Kickstart Country Standard Time to Nashville
 Sign up for newsletter
 
From the Country Standard Time Archives

For Calexico, diversity rules

Knitting Factory, West Hollywood, Cal., Jan. 11, 2002

By Dan MacIntosh

WEST HOLLYWOOD, CA - Fans of Calexico's unique blend of trumpet-accented Mexican/American music packed the Knitting Factory for just over an hour's worth of infectious music. Too North of the border to be called mariachi, yet much too ethnic to simply be labeled as country, founders Joey Burns and John Covertino led this six-piece unit through a tightly arranged and performed set.

Burns, who sings with a feather-light voice, sometimes appeared at the brink of being lost inside the many contrasting musical elements within his own band. At any given moment, Calexico could have been called a jazz combo, a truck stop country outfit or a Mexican wedding band; the group is just that darn diverse.

Descriptions varied with each different instrument that was being featured in a particular song. If, for example, standup bass and vibes were the central focus of a tune, the combination of Miles Davis and Gil Evans came immediately to mind. But when pedal steel stepped up to the front of the mix, the group took on the sweet feel of a honky tonk jukebox, and when the group's two trumpeters chimed in, one was transported to some mythical bullfight or spaghetti western of some sort.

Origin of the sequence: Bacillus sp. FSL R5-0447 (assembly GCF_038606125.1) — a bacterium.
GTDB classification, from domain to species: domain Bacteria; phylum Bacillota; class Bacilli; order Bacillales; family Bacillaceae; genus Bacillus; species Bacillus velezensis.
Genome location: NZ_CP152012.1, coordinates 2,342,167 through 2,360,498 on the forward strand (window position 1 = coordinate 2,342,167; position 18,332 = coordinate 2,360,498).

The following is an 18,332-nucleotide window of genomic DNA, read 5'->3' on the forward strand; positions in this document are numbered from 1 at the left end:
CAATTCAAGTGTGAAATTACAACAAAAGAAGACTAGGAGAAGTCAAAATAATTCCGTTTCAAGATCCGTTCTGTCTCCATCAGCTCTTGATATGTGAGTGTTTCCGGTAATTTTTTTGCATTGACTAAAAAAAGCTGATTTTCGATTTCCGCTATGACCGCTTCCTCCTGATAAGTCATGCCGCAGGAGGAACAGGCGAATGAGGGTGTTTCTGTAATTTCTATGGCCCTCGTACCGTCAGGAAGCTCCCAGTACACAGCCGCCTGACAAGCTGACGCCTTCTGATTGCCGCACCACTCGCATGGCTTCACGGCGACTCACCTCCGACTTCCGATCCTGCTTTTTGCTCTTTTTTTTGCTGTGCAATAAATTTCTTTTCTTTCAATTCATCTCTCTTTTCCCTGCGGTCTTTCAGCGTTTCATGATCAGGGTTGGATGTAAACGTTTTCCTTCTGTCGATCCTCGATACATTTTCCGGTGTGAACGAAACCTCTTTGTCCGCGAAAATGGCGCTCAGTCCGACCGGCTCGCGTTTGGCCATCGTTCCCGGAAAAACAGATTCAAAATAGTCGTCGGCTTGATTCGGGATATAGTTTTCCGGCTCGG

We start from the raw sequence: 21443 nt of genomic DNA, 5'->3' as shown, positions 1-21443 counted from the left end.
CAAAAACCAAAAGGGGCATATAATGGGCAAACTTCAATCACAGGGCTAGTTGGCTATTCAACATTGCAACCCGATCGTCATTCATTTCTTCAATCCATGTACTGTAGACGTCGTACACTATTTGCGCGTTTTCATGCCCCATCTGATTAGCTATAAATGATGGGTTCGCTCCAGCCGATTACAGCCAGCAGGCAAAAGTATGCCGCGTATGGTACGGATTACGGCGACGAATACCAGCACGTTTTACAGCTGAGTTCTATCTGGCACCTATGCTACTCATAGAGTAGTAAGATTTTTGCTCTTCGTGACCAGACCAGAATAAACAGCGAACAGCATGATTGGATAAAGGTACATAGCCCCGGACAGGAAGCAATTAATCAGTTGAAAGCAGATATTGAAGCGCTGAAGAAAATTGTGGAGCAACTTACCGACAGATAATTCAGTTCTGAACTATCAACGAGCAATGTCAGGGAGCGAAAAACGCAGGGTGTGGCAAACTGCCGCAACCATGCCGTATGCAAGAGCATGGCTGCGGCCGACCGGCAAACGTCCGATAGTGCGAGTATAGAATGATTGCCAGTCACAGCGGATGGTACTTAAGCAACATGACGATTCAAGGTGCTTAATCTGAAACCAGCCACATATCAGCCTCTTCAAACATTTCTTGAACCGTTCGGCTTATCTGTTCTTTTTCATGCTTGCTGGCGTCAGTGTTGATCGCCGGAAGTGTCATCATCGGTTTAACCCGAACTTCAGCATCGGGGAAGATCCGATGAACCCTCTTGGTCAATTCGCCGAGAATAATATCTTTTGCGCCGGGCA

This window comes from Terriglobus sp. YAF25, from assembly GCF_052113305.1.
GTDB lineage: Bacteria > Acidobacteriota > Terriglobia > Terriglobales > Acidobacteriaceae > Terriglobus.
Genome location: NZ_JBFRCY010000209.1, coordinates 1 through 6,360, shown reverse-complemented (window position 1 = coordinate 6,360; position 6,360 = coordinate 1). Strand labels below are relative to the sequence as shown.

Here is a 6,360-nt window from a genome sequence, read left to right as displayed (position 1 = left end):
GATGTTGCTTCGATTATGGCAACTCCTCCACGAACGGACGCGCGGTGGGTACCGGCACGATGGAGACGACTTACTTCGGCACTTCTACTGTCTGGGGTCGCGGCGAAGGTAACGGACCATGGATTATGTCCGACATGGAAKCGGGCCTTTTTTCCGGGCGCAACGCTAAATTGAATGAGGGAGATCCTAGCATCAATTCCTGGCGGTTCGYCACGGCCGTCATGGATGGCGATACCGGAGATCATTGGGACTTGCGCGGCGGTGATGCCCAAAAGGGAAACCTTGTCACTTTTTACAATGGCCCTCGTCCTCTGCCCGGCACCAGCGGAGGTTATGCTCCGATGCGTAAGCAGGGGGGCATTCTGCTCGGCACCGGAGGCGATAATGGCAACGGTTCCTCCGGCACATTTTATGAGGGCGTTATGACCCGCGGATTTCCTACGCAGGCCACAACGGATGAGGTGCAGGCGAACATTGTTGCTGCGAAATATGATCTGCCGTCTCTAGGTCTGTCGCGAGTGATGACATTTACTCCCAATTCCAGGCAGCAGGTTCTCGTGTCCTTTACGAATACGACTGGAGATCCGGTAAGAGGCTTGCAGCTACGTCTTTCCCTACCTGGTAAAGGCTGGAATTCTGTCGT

What snatches of song lyrics that could be picked up within this swirl of sound leaned towards a kind of musical film noirs, and it somehow seemed like at least somebody was getting shot in every other song.

There aren't many truly original sounding artists on the modern music scene - especially within the derivative alt.-country world. But Calexico is original, highly appealing and just plain good.

Mark Olson opened the show by taking a break from performing with his wife Victoria Williams in the Original Harmony Ridge Creekdippers, and concentrated on songs from his solo album "My Own Jo Ellen." Assisted by only a percussionist, Olson alternated primarily between strummed guitar and soulful electric piano versions of his homey - yet quirky - songs. Olson songs are carefully constructed character studies, which can be funny (as on "Diamond Davey") or sad (as with "Rosalee").